Purpose of polynomials, geometry, trigonometry

Lightfire

Joined Oct 5, 2010
690
Okay,

I know deep inside these have their own purposes that's why we study them. But I could not figure out what purpose is inside on each of them. Please tell me.

The polynomials, binomials, trinomials, monomials, etc???

geometry study shapes... trigonometry deals only with triangles.

eh? would somebody or everyone tell me your purpose insights???

Wendy

Joined Mar 24, 2008
23,396
You have almost got it, each math builds on the previous. Algebra (both I and II) are to manipulate simple equations, to make them more solvable. Think of it as a toolbox.

Algebra leads to Trig. Better tools, more of them, that can solve more problems, specifically angles, but in reality much much more. Trig requires Algebra to solve for equations.

Trig goes to Geometry, which deals with shapes. Many of these shapes have angles in them, so to learn Geometry you have to know Trig, and Algebra. Geometry, when it starts out, is 2 dimensional, which can be useful, but many real world problems don't lend themselves to that.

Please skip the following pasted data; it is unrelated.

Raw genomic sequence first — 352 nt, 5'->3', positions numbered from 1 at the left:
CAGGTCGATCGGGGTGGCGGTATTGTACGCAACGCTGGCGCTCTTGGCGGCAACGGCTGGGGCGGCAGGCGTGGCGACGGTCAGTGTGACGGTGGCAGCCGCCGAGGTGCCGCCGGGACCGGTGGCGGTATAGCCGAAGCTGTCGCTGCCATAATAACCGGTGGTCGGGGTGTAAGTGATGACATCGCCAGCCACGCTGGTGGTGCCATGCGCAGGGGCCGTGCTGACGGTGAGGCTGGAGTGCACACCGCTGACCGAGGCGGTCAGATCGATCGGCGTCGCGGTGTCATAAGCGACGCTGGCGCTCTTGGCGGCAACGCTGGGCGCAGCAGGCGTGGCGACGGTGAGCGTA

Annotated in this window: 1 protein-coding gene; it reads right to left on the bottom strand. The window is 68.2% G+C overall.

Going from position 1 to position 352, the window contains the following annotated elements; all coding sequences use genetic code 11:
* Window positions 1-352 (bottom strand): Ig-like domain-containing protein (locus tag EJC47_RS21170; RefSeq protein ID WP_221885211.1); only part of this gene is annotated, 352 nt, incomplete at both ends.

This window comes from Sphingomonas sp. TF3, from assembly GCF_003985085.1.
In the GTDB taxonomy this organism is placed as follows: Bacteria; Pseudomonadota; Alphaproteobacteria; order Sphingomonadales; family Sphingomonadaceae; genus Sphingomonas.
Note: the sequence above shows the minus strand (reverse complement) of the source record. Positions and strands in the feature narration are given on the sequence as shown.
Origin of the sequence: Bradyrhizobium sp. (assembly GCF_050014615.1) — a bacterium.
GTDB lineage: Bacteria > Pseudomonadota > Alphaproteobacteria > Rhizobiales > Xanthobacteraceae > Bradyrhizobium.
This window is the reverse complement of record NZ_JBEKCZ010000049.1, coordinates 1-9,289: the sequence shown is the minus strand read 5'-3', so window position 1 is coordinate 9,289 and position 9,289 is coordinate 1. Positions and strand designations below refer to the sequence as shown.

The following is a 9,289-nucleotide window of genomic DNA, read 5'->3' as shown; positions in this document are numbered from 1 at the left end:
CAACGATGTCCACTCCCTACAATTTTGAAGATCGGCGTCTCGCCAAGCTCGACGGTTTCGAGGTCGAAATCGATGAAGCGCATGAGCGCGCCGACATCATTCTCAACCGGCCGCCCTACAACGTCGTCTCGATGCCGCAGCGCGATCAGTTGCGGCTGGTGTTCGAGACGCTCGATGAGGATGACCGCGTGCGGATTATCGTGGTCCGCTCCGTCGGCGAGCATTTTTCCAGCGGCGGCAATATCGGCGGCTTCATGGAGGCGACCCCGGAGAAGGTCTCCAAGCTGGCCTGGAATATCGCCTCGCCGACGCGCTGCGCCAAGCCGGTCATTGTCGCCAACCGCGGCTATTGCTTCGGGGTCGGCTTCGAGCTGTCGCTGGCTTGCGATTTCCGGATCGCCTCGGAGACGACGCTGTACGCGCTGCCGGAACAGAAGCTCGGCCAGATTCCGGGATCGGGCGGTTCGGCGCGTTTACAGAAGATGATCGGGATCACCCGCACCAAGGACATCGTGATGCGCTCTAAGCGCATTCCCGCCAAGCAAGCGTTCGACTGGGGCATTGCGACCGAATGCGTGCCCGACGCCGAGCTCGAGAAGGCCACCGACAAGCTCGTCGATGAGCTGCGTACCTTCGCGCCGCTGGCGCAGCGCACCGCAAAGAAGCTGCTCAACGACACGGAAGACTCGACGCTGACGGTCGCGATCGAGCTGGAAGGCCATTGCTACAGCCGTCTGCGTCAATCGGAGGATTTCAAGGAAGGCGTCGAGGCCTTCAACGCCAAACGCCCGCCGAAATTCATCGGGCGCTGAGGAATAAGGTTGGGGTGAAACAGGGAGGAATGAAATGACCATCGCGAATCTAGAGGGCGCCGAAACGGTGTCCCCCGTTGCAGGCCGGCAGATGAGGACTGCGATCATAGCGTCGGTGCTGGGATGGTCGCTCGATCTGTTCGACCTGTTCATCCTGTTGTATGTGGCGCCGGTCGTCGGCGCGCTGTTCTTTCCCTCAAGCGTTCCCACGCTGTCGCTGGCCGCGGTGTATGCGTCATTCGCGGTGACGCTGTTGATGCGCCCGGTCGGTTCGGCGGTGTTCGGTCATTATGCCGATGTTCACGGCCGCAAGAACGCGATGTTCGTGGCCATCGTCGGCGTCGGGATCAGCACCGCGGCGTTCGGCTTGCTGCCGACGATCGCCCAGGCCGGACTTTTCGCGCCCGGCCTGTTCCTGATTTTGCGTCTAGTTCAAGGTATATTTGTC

So we go on to Analytic Geometry, which is sometimes called Calculus I. Analytic Geometry is shapes in 3D, but it has problems, like how do you know how many gallons in a barrel on its side.

Calculus addresses these problems. A frequent description of many functions is area under the curve, but the subject is much wider than that. Calculas will allow you to calculate how far an object that is falling in a gravitational field (such as earths) has gone over a specific time, or how fast it would be going in a vacuum. It will also tell you how much voltage a capacitor/resistor would have at a specific time.

Calculus also has problems. The world is not linear, so a whole bunch of other maths has branched off of Calculus to solve specific problems, Fourier Analysis will allow you to describe frequencies inside various shapes of wave forms, for example. All these other maths require Calculus to solve their problems. I would describe some of these maths, but this is where I go over my head.